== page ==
By Emma Cox

Full essay in the print edition and on Project MUSE

With roots in the Latin procedere, meaning to go forward, advance, or proceed, “procession” bears comparison with its derived terms “process” and “procedure” vis-à-vis the technologies of status determination that adjudicate refugee status. But the humanitarian crisis of en masse arrival, which cascaded a series of unilateral responses by EU member states in 2015 and 2016, altered the procedural functioning of political borders. In this context, a persistent mode of envisioning refugees as processional collectives came to connote something additional to the normative, legislated administration of transiting bodies. The intensively imaged and spectated movements of refugees and migrants into and across Europe form the basis of a mode of looking and responding, which I term “processional aesthetics.” A key aim of my discussion is to make sense of processional aesthetics – both as a way of seeing and as an embodied practice responsive to refugees – via an analysis of narrative and photographic representation, chiefly within news media, and of collective embodied responses, including community marches, walks, parades, religious ceremonies, and performance art. Understanding these representational domains as interlocked (that is, linked as aestheticized traces of Europe’s “migrant crisis,” if not necessarily co-constitutive of one other) gives rise to key questions: what is the disposition of processional bodies, and perhaps more importantly, what is the disposition of seeing that manifests the visual economy of the crisis?

Image group 1: A series of eighteen photographs, documenting the journeys of asylum seekers and migrants across Europe. September 2015. Photographs: Mauricio Lima, Anemona Hartocollis, and Sergey Ponomarev for The New York Times. Available at http://www.nytimes.com/interactive/projects/cp/reporters-notebook/migrants/march-budapest-hungary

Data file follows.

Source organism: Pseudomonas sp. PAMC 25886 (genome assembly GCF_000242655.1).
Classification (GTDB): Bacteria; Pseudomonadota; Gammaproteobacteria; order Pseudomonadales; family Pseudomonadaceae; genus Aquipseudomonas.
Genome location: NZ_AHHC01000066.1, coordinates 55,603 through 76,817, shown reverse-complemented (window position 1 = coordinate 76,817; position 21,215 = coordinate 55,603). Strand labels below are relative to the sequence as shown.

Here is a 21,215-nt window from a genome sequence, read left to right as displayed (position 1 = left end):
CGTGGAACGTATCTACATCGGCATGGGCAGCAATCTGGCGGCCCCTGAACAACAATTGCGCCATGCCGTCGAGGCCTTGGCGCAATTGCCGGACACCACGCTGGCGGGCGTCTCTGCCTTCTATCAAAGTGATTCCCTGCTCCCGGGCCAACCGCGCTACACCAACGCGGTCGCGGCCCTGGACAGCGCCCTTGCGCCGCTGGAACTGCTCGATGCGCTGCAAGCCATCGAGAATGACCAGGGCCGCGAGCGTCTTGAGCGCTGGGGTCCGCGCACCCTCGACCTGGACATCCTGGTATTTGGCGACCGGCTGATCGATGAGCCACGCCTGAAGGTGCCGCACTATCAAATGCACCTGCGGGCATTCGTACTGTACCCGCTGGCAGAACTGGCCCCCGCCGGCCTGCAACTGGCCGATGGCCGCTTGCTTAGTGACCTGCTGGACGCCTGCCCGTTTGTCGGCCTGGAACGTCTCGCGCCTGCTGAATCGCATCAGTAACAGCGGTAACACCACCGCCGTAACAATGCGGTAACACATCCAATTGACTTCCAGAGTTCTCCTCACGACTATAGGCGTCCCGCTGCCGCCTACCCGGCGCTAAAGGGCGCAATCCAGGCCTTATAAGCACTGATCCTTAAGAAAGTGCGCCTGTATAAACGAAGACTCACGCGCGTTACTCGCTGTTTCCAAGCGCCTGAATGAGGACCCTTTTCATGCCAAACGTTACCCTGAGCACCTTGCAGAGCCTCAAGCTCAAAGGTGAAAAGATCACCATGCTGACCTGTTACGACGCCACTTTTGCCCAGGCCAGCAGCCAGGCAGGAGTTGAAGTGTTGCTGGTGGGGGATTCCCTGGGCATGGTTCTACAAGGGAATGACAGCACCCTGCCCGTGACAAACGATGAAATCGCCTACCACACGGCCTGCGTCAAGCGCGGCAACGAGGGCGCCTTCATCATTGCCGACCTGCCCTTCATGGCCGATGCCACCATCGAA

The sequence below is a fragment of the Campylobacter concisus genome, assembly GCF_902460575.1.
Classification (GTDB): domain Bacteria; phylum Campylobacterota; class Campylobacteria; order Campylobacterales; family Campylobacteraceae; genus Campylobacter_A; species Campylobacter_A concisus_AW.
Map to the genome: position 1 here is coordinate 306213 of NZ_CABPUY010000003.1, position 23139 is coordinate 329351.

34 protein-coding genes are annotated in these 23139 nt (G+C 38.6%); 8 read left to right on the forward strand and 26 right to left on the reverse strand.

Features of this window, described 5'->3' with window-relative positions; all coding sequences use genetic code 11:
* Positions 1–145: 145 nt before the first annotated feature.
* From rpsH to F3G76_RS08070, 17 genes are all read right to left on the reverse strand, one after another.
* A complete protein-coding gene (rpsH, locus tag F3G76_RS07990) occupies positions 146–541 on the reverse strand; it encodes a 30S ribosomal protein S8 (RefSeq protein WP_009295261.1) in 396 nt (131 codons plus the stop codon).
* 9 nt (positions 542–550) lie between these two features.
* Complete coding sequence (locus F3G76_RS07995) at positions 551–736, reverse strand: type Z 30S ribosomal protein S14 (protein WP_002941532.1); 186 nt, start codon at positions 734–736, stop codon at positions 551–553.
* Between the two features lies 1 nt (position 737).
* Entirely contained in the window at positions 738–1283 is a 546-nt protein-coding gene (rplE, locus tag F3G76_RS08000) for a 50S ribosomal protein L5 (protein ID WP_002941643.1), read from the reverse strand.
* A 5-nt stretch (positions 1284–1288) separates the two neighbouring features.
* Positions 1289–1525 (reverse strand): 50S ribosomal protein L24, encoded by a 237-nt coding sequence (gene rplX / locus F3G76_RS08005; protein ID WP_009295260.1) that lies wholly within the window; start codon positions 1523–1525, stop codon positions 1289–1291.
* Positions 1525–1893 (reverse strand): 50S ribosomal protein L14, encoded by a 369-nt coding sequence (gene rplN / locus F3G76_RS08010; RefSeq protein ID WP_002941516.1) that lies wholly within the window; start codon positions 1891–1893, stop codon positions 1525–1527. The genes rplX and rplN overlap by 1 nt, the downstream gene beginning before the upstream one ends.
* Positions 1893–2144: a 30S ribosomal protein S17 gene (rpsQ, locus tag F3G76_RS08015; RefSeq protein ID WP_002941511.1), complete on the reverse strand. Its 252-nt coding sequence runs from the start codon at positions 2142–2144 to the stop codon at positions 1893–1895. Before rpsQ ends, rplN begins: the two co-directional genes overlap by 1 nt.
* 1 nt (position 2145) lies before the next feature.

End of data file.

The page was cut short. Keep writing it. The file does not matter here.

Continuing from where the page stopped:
Image group 2: Two photographs, the first of asylum seekers arriving on the beach at the Greek island of Kos; the second of a tourist riding a bicycle past asylum seekers and migrants at Kos. June 2015. Photographs: Dan Kitwood/Getty Images Europe and Petros Giannakouris/AP. Available at http://www.theguardian.com/world/2015/jun/06/kos-migrants-tourists-greece-traffickers-sympathy-solidarity

Image group 3: A series of twenty-two photographs of asylum seekers and migrants at the Greek island of Lesvos. October 2015. Photographs: EPA; AFP/Getty Images; AP. Available at http://www.dailymail.co.uk/news/article-3259451/84-African-migrants-including-two-pregnant-women-baby-rescued-Spain-s-coast-boatloads-land-Greece-s-shores.html

Image 4: A dinghy carrying Afghan asylum seekers and migrants arrives at the Greek island of Kos. May 2015. Photograph: Angelos Tzortzinis/AFP/Getty Images. Available at https://www.theguardian.com/commentisfree/2015/may/31/kos-refugees-migrants-tourist-reactions-british-government

Image group 5: Two photographs, the first of an interfaith funeral for drowned asylum seekers and migrants; the second of soldiers carrying coffins. April 2015. Photographs: Malta Department of Information. Available at http://www.abc.net.au/news/2015-04-24/malta-holds-funeral-for-migrant-shipwreck-victims/6417290

Image group 7: Eleven images of satirical floats, Carnival, Germany (various locations). February 2016. Photographs: Picture-alliance/dpa; Reuters. Available at http://www.dw.com/en/carnival-float-makers-under-investigation-in-germany-for-racist-symbols/a-19034246

Video 1: “The Last Stretch to Sweden.” By Nabih Bulos. Available at http://www.nytimes.com/interactive/projects/cp/reporters-notebook/migrants/march-budapest-hungary

Video 2: “Light Up the Law.” Candlelit procession, Dundee, September 2015. Gomni Livestreams and Video. Available at https://www.youtube.com/watch?v=E-FYNBLyZ8s

Video 3: Procession in Tampere, Finland, by the activist groups, Soldiers of Odin and Loldiers of Odin. January 2016. Available at http://www.cbc.ca/news/trending/loldiers-of-odin-finland-1.3410837